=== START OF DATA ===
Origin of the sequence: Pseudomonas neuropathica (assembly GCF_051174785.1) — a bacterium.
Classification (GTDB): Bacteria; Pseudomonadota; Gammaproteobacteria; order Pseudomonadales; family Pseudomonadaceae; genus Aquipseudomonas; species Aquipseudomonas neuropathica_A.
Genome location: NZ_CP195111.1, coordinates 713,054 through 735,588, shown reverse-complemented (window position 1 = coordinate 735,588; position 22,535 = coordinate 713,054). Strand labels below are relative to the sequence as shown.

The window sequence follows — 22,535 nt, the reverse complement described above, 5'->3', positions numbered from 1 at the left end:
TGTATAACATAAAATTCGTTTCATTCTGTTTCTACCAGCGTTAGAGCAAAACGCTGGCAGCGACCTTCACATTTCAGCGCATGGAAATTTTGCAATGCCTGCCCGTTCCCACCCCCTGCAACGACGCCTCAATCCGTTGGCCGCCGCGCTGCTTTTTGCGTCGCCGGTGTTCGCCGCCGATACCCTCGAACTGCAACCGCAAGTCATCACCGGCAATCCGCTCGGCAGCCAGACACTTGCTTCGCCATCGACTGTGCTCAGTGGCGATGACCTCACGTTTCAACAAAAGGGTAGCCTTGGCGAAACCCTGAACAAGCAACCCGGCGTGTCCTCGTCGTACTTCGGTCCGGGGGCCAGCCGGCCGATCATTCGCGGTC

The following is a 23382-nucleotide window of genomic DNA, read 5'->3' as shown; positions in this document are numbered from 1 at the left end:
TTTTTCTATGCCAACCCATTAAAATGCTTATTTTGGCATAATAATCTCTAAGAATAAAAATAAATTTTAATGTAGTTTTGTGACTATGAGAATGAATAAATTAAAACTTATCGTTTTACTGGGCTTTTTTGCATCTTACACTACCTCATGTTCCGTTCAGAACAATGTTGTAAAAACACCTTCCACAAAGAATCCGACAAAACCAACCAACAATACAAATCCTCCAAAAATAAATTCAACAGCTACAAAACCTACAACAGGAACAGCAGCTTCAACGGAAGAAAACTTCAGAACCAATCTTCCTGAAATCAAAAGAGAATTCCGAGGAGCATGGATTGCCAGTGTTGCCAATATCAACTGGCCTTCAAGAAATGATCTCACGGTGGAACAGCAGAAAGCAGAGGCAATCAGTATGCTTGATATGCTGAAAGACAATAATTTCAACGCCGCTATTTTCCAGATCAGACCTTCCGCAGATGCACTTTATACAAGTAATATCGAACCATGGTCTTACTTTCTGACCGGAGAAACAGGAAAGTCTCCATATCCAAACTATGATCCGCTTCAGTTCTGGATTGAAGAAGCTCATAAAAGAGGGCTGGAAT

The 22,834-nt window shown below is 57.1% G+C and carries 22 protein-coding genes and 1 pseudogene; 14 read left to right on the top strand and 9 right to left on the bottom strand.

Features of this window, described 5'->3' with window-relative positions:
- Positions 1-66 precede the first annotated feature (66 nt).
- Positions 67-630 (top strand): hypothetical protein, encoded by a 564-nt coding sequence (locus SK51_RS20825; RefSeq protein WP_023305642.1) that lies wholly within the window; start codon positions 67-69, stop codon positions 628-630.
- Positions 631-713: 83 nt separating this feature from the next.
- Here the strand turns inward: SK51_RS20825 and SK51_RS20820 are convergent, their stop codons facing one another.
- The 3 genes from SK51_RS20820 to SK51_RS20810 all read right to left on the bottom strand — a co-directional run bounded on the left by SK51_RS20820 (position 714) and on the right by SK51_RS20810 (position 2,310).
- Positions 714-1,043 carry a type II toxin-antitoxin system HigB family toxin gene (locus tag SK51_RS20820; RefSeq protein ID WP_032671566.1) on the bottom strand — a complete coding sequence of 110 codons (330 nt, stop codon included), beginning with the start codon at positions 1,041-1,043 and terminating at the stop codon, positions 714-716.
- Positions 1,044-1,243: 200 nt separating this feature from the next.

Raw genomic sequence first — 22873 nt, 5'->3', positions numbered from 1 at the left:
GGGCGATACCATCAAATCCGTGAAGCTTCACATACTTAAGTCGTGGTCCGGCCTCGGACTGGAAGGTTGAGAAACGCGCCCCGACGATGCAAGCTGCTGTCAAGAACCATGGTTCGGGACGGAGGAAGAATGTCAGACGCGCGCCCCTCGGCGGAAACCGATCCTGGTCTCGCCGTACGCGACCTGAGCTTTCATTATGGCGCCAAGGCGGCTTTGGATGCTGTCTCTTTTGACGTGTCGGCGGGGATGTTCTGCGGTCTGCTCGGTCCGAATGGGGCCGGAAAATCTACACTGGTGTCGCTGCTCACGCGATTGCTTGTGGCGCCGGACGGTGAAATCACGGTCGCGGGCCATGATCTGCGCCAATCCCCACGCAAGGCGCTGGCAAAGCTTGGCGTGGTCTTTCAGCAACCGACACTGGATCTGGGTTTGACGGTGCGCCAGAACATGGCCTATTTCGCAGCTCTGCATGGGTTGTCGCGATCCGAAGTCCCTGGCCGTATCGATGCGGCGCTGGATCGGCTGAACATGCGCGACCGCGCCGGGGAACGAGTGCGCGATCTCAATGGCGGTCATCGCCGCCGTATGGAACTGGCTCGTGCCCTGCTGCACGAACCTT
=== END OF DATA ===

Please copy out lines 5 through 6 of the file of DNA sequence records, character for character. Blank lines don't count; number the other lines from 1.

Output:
TGTATAACATAAAATTCGTTTCATTCTGTTTCTACCAGCGTTAGAGCAAAACGCTGGCAGCGACCTTCACATTTCAGCGCATGGAAATTTTGCAATGCCTGCCCGTTCCCACCCCCTGCAACGACGCCTCAATCCGTTGGCCGCCGCGCTGCTTTTTGCGTCGCCGGTGTTCGCCGCCGATACCCTCGAACTGCAACCGCAAGTCATCACCGGCAATCCGCTCGGCAGCCAGACACTTGCTTCGCCATCGACTGTGCTCAGTGGCGATGACCTCACGTTTCAACAAAAGGGTAGCCTTGGCGAAACCCTGAACAAGCAACCCGGCGTGTCCTCGTCGTACTTCGGTCCGGGGGCCAGCCGGCCGATCATTCGCGGTC

The following is a 23382-nucleotide window of genomic DNA, read 5'->3' as shown; positions in this document are numbered from 1 at the left end: